I'm not talking about me here, it's been a miserable three weeks on the weather front. I'm talking about my good mate Reado, who is in Germany racing the northern summer season for a club. Go and see his website http://www.carlread.com/ it's got good photos and updates of sunny Europe. His decision to go and race in Europe is not a light one to do for a 30 odd year old guy, as you have to leave partner, work and other stuff behind, I mean, he's at that stage where he doesnt make a living out of triahtlon, so I take my hat to him for his ballsy move.

As I was saying, it's been a pretty boring couple of three weeks, but that doesn't take away that I've been a good boy. Since my last post there's been a meeting with the coach, a new programme and plenty of hours on the saddle, and the trainers. Swimming has been average, but not to shabby at all. A quick update on the three disciplines:
Swimming: winter is back to basics, and we've done lots of drills at the pool. The good news for me is that over the seasons I've learned to master most of what my hands and arms should do. This year the focus is on the hips, and getting them to coordinate witht he rest of the body in the stroke. It looks like i'm quite stiff out there.
Cycling: hours, hours and more hours. I've made sure I cycle at least 4 times a week for the last 4 weeks. Going to works, small 45 min rides and so on at a low level of exertion. All has gone good with plenty of wet days. (today being the latest examples). I was involved in minor bike vs. car incident, but lucky me, I hit the car instead of the car hitting me, so all in pretty good nick.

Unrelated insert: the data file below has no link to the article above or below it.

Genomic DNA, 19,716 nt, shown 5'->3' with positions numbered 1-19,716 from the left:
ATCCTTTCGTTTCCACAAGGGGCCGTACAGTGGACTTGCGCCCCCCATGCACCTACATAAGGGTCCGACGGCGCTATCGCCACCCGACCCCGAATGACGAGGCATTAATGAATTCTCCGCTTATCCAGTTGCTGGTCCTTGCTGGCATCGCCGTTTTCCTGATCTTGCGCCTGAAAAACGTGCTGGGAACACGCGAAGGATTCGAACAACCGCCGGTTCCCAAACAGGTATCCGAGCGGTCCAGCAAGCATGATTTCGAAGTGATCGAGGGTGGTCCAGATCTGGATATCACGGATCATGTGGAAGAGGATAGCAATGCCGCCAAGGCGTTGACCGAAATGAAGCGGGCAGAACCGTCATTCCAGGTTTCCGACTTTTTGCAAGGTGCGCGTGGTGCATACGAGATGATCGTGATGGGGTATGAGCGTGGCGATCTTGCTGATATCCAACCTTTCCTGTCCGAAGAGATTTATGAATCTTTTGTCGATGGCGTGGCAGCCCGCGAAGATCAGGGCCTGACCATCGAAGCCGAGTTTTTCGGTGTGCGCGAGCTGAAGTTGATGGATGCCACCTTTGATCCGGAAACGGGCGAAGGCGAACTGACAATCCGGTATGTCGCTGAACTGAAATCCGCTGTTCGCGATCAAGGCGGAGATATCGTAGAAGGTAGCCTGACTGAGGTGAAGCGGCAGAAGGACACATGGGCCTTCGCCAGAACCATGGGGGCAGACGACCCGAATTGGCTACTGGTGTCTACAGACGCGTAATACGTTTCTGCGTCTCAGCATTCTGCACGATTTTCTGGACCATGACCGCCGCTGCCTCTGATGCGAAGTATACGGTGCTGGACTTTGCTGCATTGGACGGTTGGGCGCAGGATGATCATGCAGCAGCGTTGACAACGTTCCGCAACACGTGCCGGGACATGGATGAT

Running: I'm quite average on that front, and I am starting to worry. Speed wise I am fine for the time of the year. But the mileage I am running seems to be a bit on the short side for a long distance event. I will consult with coach for some instructions.

So...have a programme, but this time around there's a new dynamic to it. I have a set of requirements for the week, and I can later organize with some discretion. I'm entering into week 3 of the first block of 4, and it's been pretty good. I'm above the number of hours on some, but spot on in the levels of excertion. The programme, the work pressure and sudying for uni exams meant that I'm doing a lot of solo stuff, wich I guess can't hurt as mental preppin for the big IM.

I've taken a few photos, mainly of scenic rides, will upload them soon.

Other than that, I expect to be more regular on keeping the log.

Cheers!